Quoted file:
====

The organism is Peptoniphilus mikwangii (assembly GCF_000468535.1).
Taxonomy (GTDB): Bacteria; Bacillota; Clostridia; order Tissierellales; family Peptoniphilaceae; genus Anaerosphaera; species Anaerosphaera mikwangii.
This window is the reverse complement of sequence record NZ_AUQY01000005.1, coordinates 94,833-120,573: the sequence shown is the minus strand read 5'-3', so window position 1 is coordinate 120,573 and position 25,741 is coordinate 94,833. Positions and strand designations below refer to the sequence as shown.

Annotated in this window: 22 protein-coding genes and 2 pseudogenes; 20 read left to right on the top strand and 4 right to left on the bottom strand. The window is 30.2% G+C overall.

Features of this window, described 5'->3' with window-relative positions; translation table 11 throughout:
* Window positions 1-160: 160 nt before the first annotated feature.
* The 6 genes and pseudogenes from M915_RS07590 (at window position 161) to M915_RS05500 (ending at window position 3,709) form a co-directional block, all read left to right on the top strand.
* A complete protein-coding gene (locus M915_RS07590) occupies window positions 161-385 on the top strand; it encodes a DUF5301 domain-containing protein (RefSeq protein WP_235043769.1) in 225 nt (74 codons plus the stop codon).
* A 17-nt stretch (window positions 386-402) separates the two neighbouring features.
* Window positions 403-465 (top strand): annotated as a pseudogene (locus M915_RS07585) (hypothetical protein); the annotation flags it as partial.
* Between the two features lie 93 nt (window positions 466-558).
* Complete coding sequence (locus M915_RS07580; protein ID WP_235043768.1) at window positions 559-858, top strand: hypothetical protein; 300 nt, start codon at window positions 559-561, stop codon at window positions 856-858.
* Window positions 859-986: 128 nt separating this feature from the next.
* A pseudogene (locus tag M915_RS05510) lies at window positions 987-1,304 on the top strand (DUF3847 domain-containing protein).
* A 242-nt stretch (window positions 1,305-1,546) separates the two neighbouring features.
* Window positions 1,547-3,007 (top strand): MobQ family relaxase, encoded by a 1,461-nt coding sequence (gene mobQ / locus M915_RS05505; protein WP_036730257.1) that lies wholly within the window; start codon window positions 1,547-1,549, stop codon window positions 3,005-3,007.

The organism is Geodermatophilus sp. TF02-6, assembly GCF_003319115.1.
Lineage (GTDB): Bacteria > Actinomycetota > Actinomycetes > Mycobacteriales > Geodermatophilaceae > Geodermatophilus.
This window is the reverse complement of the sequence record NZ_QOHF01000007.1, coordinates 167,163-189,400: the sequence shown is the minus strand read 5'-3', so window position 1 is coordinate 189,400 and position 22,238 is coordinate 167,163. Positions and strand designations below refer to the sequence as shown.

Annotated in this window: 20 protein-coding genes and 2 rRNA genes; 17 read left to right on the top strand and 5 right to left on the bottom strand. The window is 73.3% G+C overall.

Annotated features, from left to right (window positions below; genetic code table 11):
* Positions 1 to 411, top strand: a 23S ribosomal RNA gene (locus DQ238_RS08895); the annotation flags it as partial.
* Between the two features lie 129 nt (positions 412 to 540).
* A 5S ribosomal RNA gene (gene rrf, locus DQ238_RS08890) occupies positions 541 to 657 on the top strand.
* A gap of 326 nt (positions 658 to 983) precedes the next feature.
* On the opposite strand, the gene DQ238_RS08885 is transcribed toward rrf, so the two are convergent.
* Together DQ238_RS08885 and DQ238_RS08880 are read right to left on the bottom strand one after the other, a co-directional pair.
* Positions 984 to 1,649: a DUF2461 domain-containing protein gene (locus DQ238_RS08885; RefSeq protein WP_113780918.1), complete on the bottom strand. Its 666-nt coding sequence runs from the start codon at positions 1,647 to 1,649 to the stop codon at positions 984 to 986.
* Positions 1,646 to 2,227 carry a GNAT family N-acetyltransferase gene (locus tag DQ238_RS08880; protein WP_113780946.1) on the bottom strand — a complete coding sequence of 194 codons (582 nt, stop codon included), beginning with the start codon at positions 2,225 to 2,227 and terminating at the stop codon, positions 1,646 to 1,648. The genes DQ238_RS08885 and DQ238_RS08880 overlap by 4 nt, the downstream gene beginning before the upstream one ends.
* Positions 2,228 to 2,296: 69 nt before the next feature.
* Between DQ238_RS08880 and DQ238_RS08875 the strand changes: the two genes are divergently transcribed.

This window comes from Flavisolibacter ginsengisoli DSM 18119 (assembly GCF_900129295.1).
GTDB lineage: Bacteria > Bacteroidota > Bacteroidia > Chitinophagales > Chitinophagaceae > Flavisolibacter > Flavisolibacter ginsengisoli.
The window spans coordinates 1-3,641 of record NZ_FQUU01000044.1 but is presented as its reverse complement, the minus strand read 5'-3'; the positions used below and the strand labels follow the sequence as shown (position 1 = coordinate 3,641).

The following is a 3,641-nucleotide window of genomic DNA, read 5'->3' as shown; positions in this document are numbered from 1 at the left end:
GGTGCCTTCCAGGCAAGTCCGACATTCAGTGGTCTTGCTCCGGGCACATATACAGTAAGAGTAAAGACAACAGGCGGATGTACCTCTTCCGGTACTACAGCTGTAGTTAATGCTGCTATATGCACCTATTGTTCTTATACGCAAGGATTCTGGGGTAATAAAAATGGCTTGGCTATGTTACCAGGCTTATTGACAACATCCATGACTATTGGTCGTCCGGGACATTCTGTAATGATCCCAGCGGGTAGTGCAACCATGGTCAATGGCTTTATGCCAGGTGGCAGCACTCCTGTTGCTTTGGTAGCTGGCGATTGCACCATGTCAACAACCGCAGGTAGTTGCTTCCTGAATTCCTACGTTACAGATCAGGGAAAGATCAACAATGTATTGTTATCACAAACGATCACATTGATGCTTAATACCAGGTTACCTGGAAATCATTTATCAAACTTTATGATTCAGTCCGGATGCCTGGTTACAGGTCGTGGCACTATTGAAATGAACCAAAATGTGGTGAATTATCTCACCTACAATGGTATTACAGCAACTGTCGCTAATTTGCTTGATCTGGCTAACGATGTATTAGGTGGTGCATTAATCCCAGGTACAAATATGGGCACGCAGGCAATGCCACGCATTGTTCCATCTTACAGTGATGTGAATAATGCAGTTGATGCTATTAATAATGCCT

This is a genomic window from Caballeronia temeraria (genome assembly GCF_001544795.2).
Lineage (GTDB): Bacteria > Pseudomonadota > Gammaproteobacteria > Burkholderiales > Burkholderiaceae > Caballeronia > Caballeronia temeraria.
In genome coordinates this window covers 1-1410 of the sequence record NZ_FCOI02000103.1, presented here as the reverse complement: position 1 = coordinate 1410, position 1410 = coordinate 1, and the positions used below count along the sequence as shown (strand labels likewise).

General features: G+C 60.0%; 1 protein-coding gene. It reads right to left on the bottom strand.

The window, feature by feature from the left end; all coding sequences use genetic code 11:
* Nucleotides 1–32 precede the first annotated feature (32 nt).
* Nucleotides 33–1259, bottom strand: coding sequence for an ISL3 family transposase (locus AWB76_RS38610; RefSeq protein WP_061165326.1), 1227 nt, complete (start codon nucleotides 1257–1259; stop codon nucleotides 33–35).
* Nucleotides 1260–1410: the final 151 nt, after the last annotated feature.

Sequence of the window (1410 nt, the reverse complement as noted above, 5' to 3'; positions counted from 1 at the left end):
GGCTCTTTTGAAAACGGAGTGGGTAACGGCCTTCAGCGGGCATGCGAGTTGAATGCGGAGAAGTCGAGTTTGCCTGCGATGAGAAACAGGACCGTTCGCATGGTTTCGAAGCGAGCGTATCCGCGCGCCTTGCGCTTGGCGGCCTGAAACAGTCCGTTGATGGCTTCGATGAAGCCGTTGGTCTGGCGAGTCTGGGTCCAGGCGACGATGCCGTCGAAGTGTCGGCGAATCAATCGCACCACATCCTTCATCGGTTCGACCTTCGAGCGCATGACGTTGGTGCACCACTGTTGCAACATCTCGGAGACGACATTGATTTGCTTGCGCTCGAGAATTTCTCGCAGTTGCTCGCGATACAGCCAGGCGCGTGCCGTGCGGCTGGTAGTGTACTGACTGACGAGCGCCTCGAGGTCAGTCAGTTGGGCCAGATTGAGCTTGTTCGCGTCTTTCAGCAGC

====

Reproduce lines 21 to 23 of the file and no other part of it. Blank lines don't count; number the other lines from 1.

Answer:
Annotated features, from left to right (window positions below; genetic code table 11):
* Positions 1 to 411, top strand: a 23S ribosomal RNA gene (locus DQ238_RS08895); the annotation flags it as partial.
* Between the two features lie 129 nt (positions 412 to 540).